It is unfortunate the article is inherently sexist and yet masked with something as benign as clothing.
Unfortunately, the direct link to The Concordian has been removed. Perhaps a sign of regret? Here is the article I referenced written by jezebel.com
Tuesday, February 1, 2011
For instance, one author writes about her own relationships and how every act involving physical touch must be asked for and consented to every time. This ranges anywhere from a hug from a friend to sex with a partner. She writes how that model of consent allows her and her partner to have completely open lines of communication and how she has learned to not only accept/consent to touch, but also how to ask for touch that you want. She writes that she loved consenting wholeheartedly every single time.
I thought one of the most powerful pieces was the “Not-Rape Epidemic” by Latoya Peterson. In the essay, Peterson writes that we all learn about rape. From an early age, we understand what rape is. There are countless Lifetime films devoted to rape, lectures, speeches, etc. to promoting awareness of rape. What we don’t hear about too often is “not-rape.” Peterson defines not-rape as: being pressured into losing your virginity, not being able to remember what happened when you wake to find a family member in your bed with you, having an older family member’s boyfriend ask you for sexual favors, feeling boys grope you during school, among other sexual transgressions that don’t fit the definition of rape. Peterson even includes her own painful and personal experience of not-rape.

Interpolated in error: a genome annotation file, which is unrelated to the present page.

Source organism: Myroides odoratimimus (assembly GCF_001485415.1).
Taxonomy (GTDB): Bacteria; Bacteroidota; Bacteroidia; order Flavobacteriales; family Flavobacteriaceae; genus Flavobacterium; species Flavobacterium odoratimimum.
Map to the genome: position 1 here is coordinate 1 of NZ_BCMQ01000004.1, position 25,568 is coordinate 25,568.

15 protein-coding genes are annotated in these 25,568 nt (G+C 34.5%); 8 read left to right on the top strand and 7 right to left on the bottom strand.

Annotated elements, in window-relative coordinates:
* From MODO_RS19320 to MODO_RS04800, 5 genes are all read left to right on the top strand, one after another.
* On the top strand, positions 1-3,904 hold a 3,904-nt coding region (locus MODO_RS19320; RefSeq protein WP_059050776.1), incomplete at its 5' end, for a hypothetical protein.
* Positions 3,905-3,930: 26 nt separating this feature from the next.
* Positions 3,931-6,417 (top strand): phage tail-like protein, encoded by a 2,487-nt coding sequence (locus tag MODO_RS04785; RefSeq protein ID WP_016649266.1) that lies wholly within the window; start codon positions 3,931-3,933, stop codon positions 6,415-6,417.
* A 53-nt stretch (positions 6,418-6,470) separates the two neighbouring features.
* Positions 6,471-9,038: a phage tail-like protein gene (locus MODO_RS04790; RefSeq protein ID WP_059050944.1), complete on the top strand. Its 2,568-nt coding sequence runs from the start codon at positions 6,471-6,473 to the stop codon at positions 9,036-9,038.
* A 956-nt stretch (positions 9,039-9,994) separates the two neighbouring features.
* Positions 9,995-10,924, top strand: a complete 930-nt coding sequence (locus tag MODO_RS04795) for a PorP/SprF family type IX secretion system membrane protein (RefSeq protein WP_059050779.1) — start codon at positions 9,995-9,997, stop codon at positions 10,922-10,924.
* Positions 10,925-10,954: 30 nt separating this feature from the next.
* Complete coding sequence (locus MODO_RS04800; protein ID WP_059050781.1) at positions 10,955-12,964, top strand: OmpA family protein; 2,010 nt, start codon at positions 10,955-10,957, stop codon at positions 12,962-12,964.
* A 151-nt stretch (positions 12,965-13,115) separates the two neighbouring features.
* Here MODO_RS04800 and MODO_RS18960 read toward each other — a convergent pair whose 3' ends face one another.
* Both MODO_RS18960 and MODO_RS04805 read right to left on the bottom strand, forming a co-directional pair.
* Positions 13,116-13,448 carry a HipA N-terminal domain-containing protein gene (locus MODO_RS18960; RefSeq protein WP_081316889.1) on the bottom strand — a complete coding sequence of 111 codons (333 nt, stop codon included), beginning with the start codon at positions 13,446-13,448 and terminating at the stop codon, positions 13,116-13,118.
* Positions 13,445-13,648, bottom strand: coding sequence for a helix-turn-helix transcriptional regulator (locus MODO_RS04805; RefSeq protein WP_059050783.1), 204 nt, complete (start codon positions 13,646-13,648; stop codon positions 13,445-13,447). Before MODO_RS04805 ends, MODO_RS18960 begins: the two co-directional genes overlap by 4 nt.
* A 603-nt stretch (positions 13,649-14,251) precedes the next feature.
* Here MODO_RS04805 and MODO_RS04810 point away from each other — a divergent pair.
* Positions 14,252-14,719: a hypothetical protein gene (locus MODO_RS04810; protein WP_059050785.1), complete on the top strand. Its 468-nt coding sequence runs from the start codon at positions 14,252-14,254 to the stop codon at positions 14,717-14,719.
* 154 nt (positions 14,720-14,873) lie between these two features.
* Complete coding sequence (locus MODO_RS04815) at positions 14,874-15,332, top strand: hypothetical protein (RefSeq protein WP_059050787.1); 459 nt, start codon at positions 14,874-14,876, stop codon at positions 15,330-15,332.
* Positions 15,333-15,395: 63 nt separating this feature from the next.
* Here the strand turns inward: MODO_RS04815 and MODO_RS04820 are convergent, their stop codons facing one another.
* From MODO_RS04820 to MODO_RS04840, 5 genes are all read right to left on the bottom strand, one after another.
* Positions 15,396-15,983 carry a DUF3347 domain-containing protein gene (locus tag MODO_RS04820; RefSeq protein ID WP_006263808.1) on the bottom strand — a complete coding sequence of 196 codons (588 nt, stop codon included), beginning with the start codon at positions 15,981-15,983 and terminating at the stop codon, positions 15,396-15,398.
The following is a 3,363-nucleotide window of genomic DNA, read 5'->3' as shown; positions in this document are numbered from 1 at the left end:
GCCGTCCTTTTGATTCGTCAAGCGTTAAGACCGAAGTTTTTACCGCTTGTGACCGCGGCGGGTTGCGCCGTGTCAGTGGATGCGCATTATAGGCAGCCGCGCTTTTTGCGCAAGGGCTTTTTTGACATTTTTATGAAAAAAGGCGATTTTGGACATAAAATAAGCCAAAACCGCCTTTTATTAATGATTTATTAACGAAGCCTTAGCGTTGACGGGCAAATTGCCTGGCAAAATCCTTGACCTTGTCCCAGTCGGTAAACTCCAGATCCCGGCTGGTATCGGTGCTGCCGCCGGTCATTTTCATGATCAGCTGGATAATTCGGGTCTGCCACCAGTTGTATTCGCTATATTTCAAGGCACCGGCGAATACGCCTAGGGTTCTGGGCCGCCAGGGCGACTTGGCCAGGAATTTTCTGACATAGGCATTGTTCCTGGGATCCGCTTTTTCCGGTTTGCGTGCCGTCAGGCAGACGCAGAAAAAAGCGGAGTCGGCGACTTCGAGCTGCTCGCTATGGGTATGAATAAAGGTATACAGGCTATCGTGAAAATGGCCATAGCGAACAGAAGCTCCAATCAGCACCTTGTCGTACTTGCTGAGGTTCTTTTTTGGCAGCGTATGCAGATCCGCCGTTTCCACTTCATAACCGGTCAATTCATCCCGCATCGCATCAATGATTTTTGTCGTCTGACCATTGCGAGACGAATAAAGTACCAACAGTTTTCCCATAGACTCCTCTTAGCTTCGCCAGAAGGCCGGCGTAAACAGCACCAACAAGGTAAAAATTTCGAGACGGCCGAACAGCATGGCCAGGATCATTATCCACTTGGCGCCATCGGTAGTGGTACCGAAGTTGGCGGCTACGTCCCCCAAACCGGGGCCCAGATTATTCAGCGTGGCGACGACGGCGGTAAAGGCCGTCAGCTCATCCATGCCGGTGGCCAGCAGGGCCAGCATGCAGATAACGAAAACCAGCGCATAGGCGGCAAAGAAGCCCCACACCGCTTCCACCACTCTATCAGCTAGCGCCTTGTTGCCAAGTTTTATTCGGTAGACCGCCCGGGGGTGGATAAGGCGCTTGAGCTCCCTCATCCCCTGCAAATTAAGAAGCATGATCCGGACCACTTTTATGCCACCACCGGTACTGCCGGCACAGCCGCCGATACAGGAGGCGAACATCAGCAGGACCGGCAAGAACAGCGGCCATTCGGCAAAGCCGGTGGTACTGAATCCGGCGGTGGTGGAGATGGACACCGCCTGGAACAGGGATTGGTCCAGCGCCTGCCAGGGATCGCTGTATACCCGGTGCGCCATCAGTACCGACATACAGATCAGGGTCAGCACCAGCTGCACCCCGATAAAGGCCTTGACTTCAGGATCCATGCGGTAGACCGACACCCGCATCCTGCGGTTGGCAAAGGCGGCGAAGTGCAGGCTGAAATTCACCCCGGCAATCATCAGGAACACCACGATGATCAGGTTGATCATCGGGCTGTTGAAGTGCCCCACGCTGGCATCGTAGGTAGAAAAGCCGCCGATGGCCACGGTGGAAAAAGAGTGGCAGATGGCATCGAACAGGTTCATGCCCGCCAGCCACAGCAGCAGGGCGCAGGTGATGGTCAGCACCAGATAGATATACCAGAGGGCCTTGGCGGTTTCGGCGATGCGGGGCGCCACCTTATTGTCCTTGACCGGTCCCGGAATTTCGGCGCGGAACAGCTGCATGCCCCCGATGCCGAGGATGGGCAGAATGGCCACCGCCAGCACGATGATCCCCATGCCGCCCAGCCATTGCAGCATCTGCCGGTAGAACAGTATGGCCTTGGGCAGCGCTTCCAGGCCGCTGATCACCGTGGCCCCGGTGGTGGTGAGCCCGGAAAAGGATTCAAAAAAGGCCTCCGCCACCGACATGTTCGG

All of the essays in the book are extraordinary and powerful. Luckily, the WRC owns a copy of Yes Means Yes, which any NIU student/faculty member can check out from our library. You can look at our entire library collection here.
Monday, January 31, 2011
Today, when I was walking from class to work, something happened. It happens rather frequently. You have probably witnessed it, or even have been a victim of it. So, what happened you might ask?
A car full of men shouted at a woman crossing the street asking her if she was a “hooker.” The woman continued walking, ignoring the car full of men. Those who heard it continued on their way, perhaps giving a glance at the car. Although, many people don’t think twice about it or even turn a head.
Many of us do this – namely, because we do not know how to react. We know that these instances of street harassment are not right but many of us are at a loss on what to do.
Fortunately, help is on the way. Anti-harassment expert Holly Kearl is coming to Northern Illinois University to discuss whether there should be legal repercussions for street harassment and how being cat-called affects women’s experience in public spaces. Join the Women’s Resource Center, Health Enhancement and the Campus Activities board while we welcome Holly, and learn more about combating street harassment.